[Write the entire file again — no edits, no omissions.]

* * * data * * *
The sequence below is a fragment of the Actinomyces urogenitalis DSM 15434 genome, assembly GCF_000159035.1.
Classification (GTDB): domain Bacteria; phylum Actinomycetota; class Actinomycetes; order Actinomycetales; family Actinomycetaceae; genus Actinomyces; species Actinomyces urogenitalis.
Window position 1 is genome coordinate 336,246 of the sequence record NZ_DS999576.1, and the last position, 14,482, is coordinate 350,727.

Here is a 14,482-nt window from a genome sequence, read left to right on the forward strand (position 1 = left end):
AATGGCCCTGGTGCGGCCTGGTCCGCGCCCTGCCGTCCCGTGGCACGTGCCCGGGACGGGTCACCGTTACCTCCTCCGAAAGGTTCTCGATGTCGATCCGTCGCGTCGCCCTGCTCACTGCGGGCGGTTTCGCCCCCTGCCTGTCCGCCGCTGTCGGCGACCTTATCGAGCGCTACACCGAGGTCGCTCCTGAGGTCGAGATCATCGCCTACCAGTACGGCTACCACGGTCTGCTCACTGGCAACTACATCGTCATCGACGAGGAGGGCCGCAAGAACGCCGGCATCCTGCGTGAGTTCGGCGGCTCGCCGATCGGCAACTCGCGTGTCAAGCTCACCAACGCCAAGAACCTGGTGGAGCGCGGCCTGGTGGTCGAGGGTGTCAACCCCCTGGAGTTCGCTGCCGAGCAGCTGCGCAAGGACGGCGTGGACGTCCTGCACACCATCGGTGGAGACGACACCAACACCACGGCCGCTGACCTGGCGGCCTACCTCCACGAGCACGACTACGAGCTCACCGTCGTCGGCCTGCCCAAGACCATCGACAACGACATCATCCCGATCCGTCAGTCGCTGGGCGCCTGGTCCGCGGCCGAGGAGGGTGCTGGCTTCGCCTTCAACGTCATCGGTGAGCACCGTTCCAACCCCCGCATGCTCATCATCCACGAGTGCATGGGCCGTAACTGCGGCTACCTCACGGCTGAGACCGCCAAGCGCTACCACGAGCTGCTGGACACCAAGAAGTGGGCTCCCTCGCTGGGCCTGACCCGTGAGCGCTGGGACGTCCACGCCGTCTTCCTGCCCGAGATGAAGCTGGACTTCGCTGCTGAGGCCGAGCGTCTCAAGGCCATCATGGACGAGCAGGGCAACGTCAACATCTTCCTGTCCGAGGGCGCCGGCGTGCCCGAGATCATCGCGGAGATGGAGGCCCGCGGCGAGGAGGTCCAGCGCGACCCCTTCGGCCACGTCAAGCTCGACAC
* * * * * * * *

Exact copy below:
The sequence below is a fragment of the Actinomyces urogenitalis DSM 15434 genome, assembly GCF_000159035.1.
Classification (GTDB): domain Bacteria; phylum Actinomycetota; class Actinomycetes; order Actinomycetales; family Actinomycetaceae; genus Actinomyces; species Actinomyces urogenitalis.
Window position 1 is genome coordinate 336,246 of the sequence record NZ_DS999576.1, and the last position, 14,482, is coordinate 350,727.

Here is a 14,482-nt window from a genome sequence, read left to right on the forward strand (position 1 = left end):
AATGGCCCTGGTGCGGCCTGGTCCGCGCCCTGCCGTCCCGTGGCACGTGCCCGGGACGGGTCACCGTTACCTCCTCCGAAAGGTTCTCGATGTCGATCCGTCGCGTCGCCCTGCTCACTGCGGGCGGTTTCGCCCCCTGCCTGTCCGCCGCTGTCGGCGACCTTATCGAGCGCTACACCGAGGTCGCTCCTGAGGTCGAGATCATCGCCTACCAGTACGGCTACCACGGTCTGCTCACTGGCAACTACATCGTCATCGACGAGGAGGGCCGCAAGAACGCCGGCATCCTGCGTGAGTTCGGCGGCTCGCCGATCGGCAACTCGCGTGTCAAGCTCACCAACGCCAAGAACCTGGTGGAGCGCGGCCTGGTGGTCGAGGGTGTCAACCCCCTGGAGTTCGCTGCCGAGCAGCTGCGCAAGGACGGCGTGGACGTCCTGCACACCATCGGTGGAGACGACACCAACACCACGGCCGCTGACCTGGCGGCCTACCTCCACGAGCACGACTACGAGCTCACCGTCGTCGGCCTGCCCAAGACCATCGACAACGACATCATCCCGATCCGTCAGTCGCTGGGCGCCTGGTCCGCGGCCGAGGAGGGTGCTGGCTTCGCCTTCAACGTCATCGGTGAGCACCGTTCCAACCCCCGCATGCTCATCATCCACGAGTGCATGGGCCGTAACTGCGGCTACCTCACGGCTGAGACCGCCAAGCGCTACCACGAGCTGCTGGACACCAAGAAGTGGGCTCCCTCGCTGGGCCTGACCCGTGAGCGCTGGGACGTCCACGCCGTCTTCCTGCCCGAGATGAAGCTGGACTTCGCTGCTGAGGCCGAGCGTCTCAAGGCCATCATGGACGAGCAGGGCAACGTCAACATCTTCCTGTCCGAGGGCGCCGGCGTGCCCGAGATCATCGCGGAGATGGAGGCCCGCGGCGAGGAGGTCCAGCGCGACCCCTTCGGCCACGTCAAGCTCGACAC